Why isn’t this man running for President?

March 21, 2012

Another bit of evidence for the argument that our A-list candidates stayed out of the nominating race this year, leaving us to field the reserves. In this video, Rep. Paul Ryan (R-WI) makes the case for the budget offered by House Republicans yesterday.  Here’s a link to the “trailer video,” which is worth watching, but, in this video, Ryan gets to the meat of the problem: we have a choice between growth or stagnation, rise or decline, and liberty or dependence.

Ryan explained his plan in more detail in the Wall St. Journal. You can read generally favorable analysis  of it from Dan Mitchell, and a typical liberal hack job by Ezra “the Constitution’s too old to understand” Klein at the Washington Post. Still, I have to ask…

Second look at a brokered convention?

(Crossposted at Sister Toldjah)

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Obama’s new budget is a bad joke

February 13, 2012

Just as we expected it would be.

Phillip A Klein takes a look at it and compares it to Obama’s promises on entering office. Here’s his takeway:

Obama spent most of last year lecturing the country on how he supported a so-called “balanced approach” on deficit reduction. Time and again, he said he was ready to make real changes to Medicare, Medicaid and Social Security if only Republicans were willing to budge on the revenue side. He repeated this in a lot of speeches and insisted that behind the scenes he was really, really, ready to cut a deal with the GOP during the debt limit talks. But he never presented a tangible plan that could be scored by the CBO and evaluated next to Rep. Paul Ryan’s plan to reform entitlements and put the nation on a sustainable fiscal course. He had his chance with this budget. Instead, Obama decided to forgo tough choices so he could attack Republicans during an election year.

Bear that in mind: we have a president far more interested in his own electoral fate than the fate of the nation.

Meanwhile, James Pethokoukis accuses Obama of doubling-down on class warfare in this budget:

Here’s pretty much all you need to know about Obamanomics: In 2011, the Obama White House suggested raising the top dividend tax rate to 20 percent from 15 percent. Keeping the dividend rate at a relatively low level, the White House said, “reduces the tax bias against equity investment and promotes a more efficient allocation of capital.” Makes sense, right? Basic economics.

Yet in his brand-new, 2013 budget, Obama calls for taxing dividends as ordinary income, essentially raising the top rate all the way to 39.6 percent. And then when you tack on the 3.8 percentage point Obamacare surtax — and an additional 1.2 percentage point itemized deduction phase-out for high-end taxpayers — the rate rises to 44.6 percent.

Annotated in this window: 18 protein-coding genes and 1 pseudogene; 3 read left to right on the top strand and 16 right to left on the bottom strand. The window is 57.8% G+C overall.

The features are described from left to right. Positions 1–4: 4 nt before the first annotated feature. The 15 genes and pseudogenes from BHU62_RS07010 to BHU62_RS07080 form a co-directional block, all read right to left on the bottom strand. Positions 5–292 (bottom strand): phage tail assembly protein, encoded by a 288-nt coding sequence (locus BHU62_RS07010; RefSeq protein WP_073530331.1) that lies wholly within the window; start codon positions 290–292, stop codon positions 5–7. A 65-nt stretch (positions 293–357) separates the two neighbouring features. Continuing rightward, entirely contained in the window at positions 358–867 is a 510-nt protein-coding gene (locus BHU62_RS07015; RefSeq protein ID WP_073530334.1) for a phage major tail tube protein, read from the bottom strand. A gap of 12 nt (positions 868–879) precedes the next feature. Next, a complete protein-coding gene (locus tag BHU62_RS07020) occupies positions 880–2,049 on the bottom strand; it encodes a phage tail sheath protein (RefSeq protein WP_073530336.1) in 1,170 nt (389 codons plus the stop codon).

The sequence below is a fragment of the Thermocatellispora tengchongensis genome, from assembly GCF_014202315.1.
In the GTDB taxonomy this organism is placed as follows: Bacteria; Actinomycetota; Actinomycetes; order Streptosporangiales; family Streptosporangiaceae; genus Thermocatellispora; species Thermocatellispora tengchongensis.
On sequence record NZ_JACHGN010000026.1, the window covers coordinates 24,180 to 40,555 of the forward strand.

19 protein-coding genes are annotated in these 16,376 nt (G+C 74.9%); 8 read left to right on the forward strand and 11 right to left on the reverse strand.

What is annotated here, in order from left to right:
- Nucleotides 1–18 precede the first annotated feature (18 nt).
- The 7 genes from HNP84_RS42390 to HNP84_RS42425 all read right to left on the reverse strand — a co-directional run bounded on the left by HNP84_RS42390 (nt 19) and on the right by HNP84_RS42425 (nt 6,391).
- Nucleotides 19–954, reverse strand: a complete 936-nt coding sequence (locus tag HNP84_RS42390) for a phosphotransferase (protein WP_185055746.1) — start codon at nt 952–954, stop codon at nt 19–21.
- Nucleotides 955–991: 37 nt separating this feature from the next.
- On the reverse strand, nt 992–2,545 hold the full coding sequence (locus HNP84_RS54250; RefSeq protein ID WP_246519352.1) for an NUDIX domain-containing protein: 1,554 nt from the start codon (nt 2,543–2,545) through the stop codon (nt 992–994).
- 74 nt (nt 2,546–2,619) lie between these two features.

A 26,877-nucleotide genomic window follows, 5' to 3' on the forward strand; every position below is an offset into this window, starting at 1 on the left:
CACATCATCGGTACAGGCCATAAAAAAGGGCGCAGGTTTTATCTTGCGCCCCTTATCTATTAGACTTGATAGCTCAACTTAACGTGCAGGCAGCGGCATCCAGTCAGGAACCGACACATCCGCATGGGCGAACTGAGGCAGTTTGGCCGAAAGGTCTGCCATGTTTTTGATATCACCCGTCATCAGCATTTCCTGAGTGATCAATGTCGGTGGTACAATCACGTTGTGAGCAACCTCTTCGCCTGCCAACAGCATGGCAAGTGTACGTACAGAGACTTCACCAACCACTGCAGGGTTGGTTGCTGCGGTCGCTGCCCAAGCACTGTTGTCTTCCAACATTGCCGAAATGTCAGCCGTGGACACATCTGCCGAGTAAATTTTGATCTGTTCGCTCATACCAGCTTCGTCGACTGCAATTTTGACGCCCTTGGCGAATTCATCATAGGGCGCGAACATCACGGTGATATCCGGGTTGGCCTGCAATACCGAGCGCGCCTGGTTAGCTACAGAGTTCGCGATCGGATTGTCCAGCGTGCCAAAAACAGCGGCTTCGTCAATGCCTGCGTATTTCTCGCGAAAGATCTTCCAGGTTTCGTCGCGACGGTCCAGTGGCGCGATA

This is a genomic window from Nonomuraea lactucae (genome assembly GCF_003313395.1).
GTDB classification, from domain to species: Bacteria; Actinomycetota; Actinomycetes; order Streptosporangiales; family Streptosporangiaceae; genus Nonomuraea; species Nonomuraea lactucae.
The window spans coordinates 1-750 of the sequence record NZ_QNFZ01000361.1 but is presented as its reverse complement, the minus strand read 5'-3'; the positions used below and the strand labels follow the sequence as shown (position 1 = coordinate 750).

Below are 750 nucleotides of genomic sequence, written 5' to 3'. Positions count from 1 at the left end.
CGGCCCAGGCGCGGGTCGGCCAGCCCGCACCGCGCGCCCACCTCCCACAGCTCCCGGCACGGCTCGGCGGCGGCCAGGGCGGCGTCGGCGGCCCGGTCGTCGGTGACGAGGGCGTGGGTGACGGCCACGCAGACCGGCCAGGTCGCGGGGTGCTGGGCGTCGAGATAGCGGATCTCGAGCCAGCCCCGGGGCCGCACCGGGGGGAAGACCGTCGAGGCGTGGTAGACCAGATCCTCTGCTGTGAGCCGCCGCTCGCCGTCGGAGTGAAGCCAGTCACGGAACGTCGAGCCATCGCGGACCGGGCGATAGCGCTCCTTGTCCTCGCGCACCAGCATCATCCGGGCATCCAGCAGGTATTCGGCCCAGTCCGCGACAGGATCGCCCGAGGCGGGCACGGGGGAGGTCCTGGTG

So apparently Obama is now in favor of a greater bias against equity investment (and in favor of debt) and promoting less efficient allocation of capital. And this helps create an economy “built to last” in some way?

Of course, it doesn’t. Not at all. More like “built to fail.” Then again, Obama’s new budget isn’t about economic growth or cutting debt or creating a “built to last” economy. The Obama campaign is built around the idea of reducing inequality. So in his budget, Obama takes the populist whip to the wealthy and to business…

And to people who depend on dividends for their retirement, whether directly or through pension funds. Including the middle class.

Why does Barack Obama hate retired people?

(Crossposted at Sister Toldjah)


I dare the Democrats to run on this in 2012

April 8, 2011

Since Rep. Paul Ryan released his 2012 budget plan, the Democrats have been on the attack, charging that Republicans want to deny medical care to children, starve the elderly and generally bring about the end of the world. You know, the usual reactionary rhetoric they use to avoid adult conversations on serious issues, because they have no ideas of their own.

Well, that will change next week, when the Congressional Progressive Caucus, aka “The Socialist Wing of the (Social) Democratic Party,” will release their own budget plan:

To extend the long-term solvency of Social Security, it would propose dramatically increasing payroll taxes on both the employer and employee side, and funneling the money into even more generous benefits.

Payroll taxes are economically destructive, because they make it more expensive for employers to hire new workers, meaning lower real wages and higher unemployment.